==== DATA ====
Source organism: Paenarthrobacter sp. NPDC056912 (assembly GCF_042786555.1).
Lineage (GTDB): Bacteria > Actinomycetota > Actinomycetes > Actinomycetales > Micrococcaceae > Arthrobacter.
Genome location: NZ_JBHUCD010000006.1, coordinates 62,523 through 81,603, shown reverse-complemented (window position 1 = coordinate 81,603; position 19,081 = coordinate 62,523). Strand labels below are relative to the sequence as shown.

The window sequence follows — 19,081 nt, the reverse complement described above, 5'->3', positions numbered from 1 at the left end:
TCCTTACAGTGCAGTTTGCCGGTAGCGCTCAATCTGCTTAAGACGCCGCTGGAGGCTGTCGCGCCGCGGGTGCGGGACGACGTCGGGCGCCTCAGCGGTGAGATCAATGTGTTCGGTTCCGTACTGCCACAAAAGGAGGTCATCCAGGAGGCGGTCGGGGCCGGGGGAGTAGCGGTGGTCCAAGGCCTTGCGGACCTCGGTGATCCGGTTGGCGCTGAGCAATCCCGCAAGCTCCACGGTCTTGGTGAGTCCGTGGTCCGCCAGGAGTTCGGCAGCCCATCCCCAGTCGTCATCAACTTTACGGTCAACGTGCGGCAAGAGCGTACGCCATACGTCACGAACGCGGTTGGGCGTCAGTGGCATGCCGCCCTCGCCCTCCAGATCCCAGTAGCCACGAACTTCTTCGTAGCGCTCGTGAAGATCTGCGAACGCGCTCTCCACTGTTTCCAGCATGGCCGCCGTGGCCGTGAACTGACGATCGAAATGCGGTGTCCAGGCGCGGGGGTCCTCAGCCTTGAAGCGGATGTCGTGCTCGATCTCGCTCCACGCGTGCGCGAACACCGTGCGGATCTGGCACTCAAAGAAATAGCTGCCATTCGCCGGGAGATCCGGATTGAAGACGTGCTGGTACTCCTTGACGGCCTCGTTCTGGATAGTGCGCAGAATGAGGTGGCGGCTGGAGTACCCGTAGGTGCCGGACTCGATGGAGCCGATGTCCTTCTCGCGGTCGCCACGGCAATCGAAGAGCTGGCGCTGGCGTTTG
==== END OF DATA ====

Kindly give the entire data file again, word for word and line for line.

Source organism: Paenarthrobacter sp. NPDC056912 (assembly GCF_042786555.1).
Lineage (GTDB): Bacteria > Actinomycetota > Actinomycetes > Actinomycetales > Micrococcaceae > Arthrobacter.
Genome location: NZ_JBHUCD010000006.1, coordinates 62,523 through 81,603, shown reverse-complemented (window position 1 = coordinate 81,603; position 19,081 = coordinate 62,523). Strand labels below are relative to the sequence as shown.

The window sequence follows — 19,081 nt, the reverse complement described above, 5'->3', positions numbered from 1 at the left end:
TCCTTACAGTGCAGTTTGCCGGTAGCGCTCAATCTGCTTAAGACGCCGCTGGAGGCTGTCGCGCCGCGGGTGCGGGACGACGTCGGGCGCCTCAGCGGTGAGATCAATGTGTTCGGTTCCGTACTGCCACAAAAGGAGGTCATCCAGGAGGCGGTCGGGGCCGGGGGAGTAGCGGTGGTCCAAGGCCTTGCGGACCTCGGTGATCCGGTTGGCGCTGAGCAATCCCGCAAGCTCCACGGTCTTGGTGAGTCCGTGGTCCGCCAGGAGTTCGGCAGCCCATCCCCAGTCGTCATCAACTTTACGGTCAACGTGCGGCAAGAGCGTACGCCATACGTCACGAACGCGGTTGGGCGTCAGTGGCATGCCGCCCTCGCCCTCCAGATCCCAGTAGCCACGAACTTCTTCGTAGCGCTCGTGAAGATCTGCGAACGCGCTCTCCACTGTTTCCAGCATGGCCGCCGTGGCCGTGAACTGACGATCGAAATGCGGTGTCCAGGCGCGGGGGTCCTCAGCCTTGAAGCGGATGTCGTGCTCGATCTCGCTCCACGCGTGCGCGAACACCGTGCGGATCTGGCACTCAAAGAAATAGCTGCCATTCGCCGGGAGATCCGGATTGAAGACGTGCTGGTACTCCTTGACGGCCTCGTTCTGGATAGTGCGCAGAATGAGGTGGCGGCTGGAGTACCCGTAGGTGCCGGACTCGATGGAGCCGATGTCCTTCTCGCGGTCGCCACGGCAATCGAAGAGCTGGCGCTGGCGTTTG